By Emily May Webber
Break up. To look at, the term implies something that happens, hurts, and is over. But what isn’t talked about is what happens a few months after. When you meet up with friends and family you dread the inevitable question of ‘how’s X?’ Yet on other days they pop into your head whilst you are pushing a trolley in Tesco. One night is a Bridget Jones binge, and other days you can take on the world. Are you alone? No. So, whether you are approaching second year, gearing up for your final year, or graduating this summer, there is no doubt that your past relationship will have taken its effect. This is not a ‘how to’ guide, or by any means a quick fix for your frame of mind. These ideas are simply some ways to make the best of yourself, and attempt to distract your mind along the way.
- Put your energy into something else:
At University, you are in the best place to get involved with something. Whether that is a sports club, media outlet, or volunteering, and if it doesn’t feel right, there is no obligation to carry it on. Keep busy. The more time you have to think, the more time you will have to doubt yourself, and re-run over past conversations. Here are some ideas:
- co.uk – a website which allows you to borrow someone’s dog
- The Founder firstname.lastname@example.org – if you are reading this, then why not become an on-call writer? Write as much or as little as you like, and get your thoughts in print.
- SU Societies or Sports – whether that is radio or squash, just try it out.
- Talk it out, and talk it over:
I cannot stress how much this can help. Many often feel like a broken record, keep talking about their partner, or emotions. However, just by talking about what is in your head, it immediately feels like you are de-cluttering your mind. Whether it is over a cup of tea, or whilst walking to lectures, just take the time to say what’s on your mind.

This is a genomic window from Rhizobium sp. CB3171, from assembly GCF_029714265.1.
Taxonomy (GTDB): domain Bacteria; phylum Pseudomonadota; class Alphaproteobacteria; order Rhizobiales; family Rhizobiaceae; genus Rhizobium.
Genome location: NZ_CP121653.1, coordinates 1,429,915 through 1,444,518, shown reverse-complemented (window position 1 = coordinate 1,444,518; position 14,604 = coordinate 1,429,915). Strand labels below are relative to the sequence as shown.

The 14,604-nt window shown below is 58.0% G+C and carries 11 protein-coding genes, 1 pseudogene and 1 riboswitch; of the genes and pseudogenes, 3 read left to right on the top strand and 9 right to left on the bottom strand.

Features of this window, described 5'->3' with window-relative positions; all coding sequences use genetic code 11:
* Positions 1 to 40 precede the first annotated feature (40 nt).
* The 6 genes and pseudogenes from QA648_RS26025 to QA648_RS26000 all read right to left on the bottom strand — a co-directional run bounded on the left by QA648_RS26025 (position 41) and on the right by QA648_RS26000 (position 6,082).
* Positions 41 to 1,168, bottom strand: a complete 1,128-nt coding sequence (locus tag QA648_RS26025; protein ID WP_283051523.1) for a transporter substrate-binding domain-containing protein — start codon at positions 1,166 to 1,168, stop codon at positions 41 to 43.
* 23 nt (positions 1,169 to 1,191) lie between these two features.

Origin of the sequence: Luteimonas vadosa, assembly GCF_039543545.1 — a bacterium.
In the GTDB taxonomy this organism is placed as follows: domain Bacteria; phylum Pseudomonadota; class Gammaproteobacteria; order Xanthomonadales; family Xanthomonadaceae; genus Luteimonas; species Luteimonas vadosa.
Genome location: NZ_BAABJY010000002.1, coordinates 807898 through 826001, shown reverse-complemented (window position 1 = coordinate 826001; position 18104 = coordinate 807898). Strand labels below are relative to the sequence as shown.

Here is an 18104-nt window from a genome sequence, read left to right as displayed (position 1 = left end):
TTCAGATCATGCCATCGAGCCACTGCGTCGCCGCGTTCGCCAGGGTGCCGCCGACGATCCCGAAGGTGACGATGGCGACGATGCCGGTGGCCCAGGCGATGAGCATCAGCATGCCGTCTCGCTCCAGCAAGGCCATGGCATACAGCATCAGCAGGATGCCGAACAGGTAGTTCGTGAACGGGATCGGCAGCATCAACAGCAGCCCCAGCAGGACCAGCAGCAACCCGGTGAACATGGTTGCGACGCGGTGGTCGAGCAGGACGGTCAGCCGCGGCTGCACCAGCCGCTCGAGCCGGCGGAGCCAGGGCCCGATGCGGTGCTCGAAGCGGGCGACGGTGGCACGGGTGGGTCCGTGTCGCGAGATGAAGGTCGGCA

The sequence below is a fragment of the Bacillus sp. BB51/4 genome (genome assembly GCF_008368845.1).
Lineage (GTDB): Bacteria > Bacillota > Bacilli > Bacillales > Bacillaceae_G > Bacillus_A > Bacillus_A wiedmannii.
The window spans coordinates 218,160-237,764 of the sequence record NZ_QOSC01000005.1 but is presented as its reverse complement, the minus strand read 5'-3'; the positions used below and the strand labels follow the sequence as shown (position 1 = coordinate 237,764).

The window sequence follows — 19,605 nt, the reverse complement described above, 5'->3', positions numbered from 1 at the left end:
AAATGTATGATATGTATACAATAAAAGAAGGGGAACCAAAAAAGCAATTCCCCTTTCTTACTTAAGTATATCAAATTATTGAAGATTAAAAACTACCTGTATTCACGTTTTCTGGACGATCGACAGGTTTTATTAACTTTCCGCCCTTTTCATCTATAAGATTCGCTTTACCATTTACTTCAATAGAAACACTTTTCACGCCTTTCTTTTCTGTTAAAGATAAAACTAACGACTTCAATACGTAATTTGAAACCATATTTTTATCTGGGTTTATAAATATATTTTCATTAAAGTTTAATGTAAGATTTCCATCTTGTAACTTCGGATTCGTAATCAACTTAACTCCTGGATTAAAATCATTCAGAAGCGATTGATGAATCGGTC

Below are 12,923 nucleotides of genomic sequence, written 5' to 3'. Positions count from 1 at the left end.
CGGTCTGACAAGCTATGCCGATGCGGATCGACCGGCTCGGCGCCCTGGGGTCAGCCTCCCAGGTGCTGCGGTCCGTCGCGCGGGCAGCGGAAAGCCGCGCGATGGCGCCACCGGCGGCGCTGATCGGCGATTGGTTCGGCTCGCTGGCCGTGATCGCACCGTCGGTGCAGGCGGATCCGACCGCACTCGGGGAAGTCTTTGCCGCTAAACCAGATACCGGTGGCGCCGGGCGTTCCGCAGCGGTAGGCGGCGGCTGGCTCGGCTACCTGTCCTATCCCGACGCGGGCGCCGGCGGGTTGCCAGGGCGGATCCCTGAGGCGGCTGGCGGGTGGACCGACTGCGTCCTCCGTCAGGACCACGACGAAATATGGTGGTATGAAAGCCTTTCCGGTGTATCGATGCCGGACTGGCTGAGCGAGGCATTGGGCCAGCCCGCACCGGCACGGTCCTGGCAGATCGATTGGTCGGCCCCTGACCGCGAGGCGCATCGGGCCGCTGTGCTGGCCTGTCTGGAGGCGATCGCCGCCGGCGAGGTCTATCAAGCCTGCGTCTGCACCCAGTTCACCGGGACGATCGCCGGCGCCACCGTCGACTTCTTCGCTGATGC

If you are finding it difficult to talk to those around you contact: email@example.com
- Make the effort:
Whether that is putting on your lipstick or catching up with friends over a drink. Take a few hours out every week to do what you want. Even if you are in a relationship, everyone deserves time alone, and often that makes for a happier time together.
- Digital Detox:
If you have social media, often this can be the tool that can make you feel most emotional. Remember, people most often post when they are having a good time. Yet, do you really need your ex-partner on these sites? It isn’t mean to block them, or even their friendship group. It simply allows you not to know. And what you do not know cannot hurt you. If you are finding it hard to do this, try taking some hours out without your phone. Go for a walk, and just detach from someone else’s life.
- Thoughts for the month after the breakup:
- If you had to sacrifice your enjoyment or yourself to fit in with someone else, you are better now without them.
- Stand up for yourself. If you need to say something, say it. Be controlled, calm, and never underestimate yourself.
- Treat yourself: If you fancy some sushi, go for it. If you want some fresh flowers, buy some. You do not need someone else to surprise you.
- If you set yourself a standard of how you want to be treated, no one will ever treat you differently.
- Most importantly, be a little more selfish, just because you can.
Emily May Webber
Featured image courtesy of anxiety.org